July 14-16, 2000
volume 11, no. 121

LITURGY for Friday, Saturday, Sunday and Monday July 14 through 17, 2000

Friday, July 14, 2000

    Friday July 14:
    Weekday in Ordinary Time and
    Feast of Blessed Kateri Tekawitha, Virgin

    Green or white vestments

      First Reading: Hosea 14: 2-10
      Psalms: Psalm 51: 3-4, 8-9, 12-17
      Gospel Reading: Matthew 10: 16-23
Feast of Blessed Kateri Tekawitha, Virgin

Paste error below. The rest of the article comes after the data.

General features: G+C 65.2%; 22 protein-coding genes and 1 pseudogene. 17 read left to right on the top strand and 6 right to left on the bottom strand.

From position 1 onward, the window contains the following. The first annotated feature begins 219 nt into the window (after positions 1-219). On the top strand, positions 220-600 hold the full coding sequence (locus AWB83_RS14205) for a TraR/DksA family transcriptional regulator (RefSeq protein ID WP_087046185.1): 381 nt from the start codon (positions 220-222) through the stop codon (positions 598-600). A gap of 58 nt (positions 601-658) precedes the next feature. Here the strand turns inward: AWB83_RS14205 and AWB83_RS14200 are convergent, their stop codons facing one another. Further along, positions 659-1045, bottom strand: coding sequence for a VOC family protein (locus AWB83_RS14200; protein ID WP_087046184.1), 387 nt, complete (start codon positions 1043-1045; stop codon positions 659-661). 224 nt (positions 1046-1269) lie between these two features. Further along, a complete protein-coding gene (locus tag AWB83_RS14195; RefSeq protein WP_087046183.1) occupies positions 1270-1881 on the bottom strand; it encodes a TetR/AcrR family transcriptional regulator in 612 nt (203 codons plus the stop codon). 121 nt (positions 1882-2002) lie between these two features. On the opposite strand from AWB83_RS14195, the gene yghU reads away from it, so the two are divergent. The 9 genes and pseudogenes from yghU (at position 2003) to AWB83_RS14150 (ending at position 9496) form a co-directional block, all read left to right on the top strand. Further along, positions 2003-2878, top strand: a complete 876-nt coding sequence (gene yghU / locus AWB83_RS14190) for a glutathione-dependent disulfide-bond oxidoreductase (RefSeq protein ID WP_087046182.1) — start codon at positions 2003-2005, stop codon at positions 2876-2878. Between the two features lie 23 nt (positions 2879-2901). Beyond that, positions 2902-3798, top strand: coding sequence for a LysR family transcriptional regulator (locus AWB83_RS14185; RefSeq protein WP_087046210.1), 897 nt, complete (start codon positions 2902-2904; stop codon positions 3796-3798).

The first Native American to be selected for canonization, Blessed Kateri Tekakwitha was born in Auriesville, New York in 1656; ten years after Jesuit martyrs Saint Isaac Jogues and Saint Jean de Lalande were slain in the same village. Her father was a ferocious, pagan Mohawk chief while her mother was from the Algonquin tribe and had been baptized by the Jesuit missionaries at Three Rivers in Quebec and taken by force from her village by the Iroquois and forced to marry her Mohawk husband. At the age of four, Kateri's family contracted smallpox which took the lives of her parents, prompting her mother's sisters and brothers to adopt the child. Though Kateri survived, her face was permanently disfigured and eyesight impaired. Yet she offered everything up joyously for she had lived. This joyous optimism translated to her converting to the faith on Easter Sunday in 1676. Her conversion prompted a rebellion by some in the tribe who not only ridiculed her and ostracized her, but retaliated against the Jesuits and were seeking Kateri out when one of the priests secretly alerted Kateri and she fled to a Christian colony just outside Montreal. After trekking over 200 miles through the wilderness, she finally reached her destination in 1677 where she studied under the Jesuit missionaries and an older, wise woman by the name of Anastasia. Through their guidance and example, Kateri grew in her faith, leading a life of great austerity and tremendous charity towards others, spending countless hours day and night before the Blessed Sacrament at the small chapel in the colony. At the age of 23 she made a vow of chastity to be a virgin for Jesus. But that chaste life was cut short a year later when she fell seriously ill from one of the many diseases of those times. Just before she passed onto her eternal reward on July 14, 1680, she exclaimed, "Jesus! Mary! I love you!" The death of this Lily of the Mohawks resulted in a fruitful religious revival amongst the Indian tribes who held her up as a saint even back then. In 1943 Pope Pius XII declared her Venerable and thirty seven years later she was elevated to Beatification status by Pope John Paul II. Many suspect it will not be long before she is declared a saint, following the lead of the Native Americans in Caughnawaga, Canada where she died.